Yeah. So you looked at the health effects on children of a fairly low-tech reproductive technology which was just artificially inducing the ovulation. So could you describe what induced ovulation entails and then what you're looking at in the children?

MARK GREEN
Yeah sure. So we did two studies. The simpler one that you're talking about is a lot of women, when they first - or couples experience infertility, the doctor will often prescribe clomiphene which is oestrogen antagonist. So it's blocking the effects of oestrogen and basically it's helping ovulation or multiple ovulations in some cases. So that's really the first step on the ladder towards an IVF, and if that doesn't work the couple would then go back and maybe consider IVF. So really that's the first step, I guess, in infertility. A lot of couples are going through that. You usually get about seven per cent of children born in Western countries can be through assisted reproduction with a clomiphene rather than just IVF. So it's quite widespread. Yet again it's just a simple way of disrupting that oestrogen production, which causes more eggs to grow and to be ovulated. 

DYANI LEWIS
Importantly the children that result from ovarian stimulation haven't seen the artificial environment of the IVF test tube I guess you could say, but they do still have lasting consequences.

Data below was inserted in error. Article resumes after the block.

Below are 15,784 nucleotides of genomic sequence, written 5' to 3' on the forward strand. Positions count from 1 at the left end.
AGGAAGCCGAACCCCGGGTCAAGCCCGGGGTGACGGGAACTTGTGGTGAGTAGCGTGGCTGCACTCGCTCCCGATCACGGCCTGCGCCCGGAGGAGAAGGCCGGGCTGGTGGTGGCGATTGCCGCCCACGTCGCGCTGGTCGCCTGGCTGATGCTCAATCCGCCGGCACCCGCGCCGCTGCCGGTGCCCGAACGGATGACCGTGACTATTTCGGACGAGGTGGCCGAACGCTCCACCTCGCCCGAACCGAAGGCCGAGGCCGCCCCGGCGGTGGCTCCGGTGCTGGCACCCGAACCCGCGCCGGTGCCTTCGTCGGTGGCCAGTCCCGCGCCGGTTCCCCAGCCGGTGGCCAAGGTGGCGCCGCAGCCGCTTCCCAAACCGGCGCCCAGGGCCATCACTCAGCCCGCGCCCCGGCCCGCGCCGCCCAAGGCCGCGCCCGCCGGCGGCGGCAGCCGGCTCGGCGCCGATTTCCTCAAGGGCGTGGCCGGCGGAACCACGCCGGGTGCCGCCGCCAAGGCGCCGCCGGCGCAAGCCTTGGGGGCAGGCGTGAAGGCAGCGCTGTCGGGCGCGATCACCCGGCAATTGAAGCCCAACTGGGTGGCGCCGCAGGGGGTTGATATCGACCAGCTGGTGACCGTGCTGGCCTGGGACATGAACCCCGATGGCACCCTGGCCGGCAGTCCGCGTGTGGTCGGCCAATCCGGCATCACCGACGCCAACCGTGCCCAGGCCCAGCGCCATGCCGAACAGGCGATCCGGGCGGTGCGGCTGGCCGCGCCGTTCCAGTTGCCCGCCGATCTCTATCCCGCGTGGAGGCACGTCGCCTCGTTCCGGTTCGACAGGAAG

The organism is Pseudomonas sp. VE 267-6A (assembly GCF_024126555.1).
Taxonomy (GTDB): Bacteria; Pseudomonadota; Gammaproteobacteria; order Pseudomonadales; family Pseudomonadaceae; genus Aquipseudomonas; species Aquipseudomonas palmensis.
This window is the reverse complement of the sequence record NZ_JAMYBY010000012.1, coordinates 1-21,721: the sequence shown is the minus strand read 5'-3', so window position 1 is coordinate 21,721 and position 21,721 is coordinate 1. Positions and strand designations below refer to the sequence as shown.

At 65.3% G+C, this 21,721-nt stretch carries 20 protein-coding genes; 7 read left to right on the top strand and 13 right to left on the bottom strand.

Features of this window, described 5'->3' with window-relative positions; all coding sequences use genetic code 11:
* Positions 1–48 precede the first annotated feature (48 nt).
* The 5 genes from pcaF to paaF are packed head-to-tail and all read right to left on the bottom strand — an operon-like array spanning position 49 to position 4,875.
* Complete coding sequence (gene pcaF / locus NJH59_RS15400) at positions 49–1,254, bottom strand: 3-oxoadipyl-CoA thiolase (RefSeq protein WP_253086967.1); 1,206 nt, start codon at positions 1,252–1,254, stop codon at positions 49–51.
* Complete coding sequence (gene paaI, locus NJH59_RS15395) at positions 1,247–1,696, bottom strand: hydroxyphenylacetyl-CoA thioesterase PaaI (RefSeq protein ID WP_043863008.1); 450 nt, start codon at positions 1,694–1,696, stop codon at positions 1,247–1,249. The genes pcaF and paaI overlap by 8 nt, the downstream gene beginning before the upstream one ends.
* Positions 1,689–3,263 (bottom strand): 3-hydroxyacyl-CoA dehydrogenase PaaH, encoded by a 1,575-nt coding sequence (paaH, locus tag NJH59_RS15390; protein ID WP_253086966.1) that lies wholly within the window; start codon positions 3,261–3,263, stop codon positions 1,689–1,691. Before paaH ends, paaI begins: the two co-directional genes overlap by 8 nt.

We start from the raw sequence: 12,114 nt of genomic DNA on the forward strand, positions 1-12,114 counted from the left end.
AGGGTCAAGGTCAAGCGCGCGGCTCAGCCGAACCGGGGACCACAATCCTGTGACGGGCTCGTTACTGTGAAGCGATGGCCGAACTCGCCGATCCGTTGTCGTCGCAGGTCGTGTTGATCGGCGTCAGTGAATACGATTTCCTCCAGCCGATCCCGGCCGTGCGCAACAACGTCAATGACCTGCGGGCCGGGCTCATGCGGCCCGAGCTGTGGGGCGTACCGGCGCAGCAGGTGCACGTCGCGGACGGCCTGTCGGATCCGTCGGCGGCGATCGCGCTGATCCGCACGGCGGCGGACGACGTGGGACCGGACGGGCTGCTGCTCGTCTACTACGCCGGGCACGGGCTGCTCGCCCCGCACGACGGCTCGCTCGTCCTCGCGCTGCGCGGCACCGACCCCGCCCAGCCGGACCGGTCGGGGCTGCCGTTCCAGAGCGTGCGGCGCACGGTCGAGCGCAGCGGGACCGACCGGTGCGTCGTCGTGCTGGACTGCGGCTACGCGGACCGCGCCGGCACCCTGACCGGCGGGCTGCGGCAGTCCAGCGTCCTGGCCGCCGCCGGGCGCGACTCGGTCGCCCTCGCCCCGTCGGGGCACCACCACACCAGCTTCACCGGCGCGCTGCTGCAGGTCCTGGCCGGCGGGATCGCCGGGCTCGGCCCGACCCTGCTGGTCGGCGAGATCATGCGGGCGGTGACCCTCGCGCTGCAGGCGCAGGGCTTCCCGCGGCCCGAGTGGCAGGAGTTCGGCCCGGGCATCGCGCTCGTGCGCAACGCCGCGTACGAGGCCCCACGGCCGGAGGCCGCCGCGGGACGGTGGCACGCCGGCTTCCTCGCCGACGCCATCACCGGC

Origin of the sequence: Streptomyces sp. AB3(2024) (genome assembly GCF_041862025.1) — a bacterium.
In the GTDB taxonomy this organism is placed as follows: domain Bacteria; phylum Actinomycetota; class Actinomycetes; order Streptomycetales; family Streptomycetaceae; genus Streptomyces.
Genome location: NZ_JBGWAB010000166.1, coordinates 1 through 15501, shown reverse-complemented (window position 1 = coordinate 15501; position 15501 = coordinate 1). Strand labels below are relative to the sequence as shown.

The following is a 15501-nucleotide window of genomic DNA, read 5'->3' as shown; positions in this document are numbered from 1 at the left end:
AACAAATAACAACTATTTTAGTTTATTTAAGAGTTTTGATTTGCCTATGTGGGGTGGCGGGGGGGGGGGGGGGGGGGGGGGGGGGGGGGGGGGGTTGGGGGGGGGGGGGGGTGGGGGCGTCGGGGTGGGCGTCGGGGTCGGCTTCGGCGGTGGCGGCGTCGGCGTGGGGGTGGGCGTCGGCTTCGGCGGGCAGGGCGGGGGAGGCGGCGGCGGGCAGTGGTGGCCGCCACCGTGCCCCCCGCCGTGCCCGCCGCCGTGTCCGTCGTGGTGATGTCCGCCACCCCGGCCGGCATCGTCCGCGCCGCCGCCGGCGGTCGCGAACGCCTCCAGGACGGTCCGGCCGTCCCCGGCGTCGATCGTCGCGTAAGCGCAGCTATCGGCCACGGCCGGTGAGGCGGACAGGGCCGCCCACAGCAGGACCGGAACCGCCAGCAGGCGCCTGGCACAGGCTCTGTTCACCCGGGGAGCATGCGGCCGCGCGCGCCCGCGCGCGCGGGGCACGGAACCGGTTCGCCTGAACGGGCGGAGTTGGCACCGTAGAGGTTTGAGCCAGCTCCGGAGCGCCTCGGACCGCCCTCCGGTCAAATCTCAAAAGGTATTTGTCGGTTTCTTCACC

MARK GREEN 
Yeah, the study that - yes, the study we saw, the children had changes in their stature. So the things that we were following up were in pre-pubertal children. So we were looking at their growth, their height, their body weight, and the percentage of fat. And we were also looking at their basic endocrine profile in terms of glucose and insulin, and some of the lipids in their bloods. And we found that these children were shorter stature, and - than those of naturally conceived where there was no clomiphene given. And again, mechanisms, there are numerous. And they can include that clomiphene has a lasting effect on the uterus again, after it's been taken. So potentially it's changing the environment the embryo's entering, and therefore the amount of nutrients or the type of nutrients the embryo's seeing. So very subtle effects. We saw it more in male children than female children. Again that potentially is due to the number of women that were recruited, and offspring. So we - in larger studies which are definitely needed, we would see maybe in both males and female children being shorter.  

DYANI LEWIS
So what kind of differences in stature are we talking about?

MARK GREEN
Okay, probably about one to two centimetres difference, at the age of about six or seven, we were looking at. So pre-pubertal. In the additional study that we did when we looked at the whole of the IVF process, and in terms of the outcome of those children we saw a two to three centimetre difference in height, and this time they actually - the opposite in terms of them being taller, specifically the girls. As you pointed out, the difference between the two is that they're - the two different hormones have different actions. Then with the with IVF children you obviously have the process of the IVF itself, and being in the lab, and the media exposure and many other factors, explaining why generally we can see that perturbations around that time are quite critical in terms of the long term health and height of those children. Do we know whether they're going to go on and maintain that height? Potentially yes, but again we need some very large studies to carry on. 

DYANI LEWIS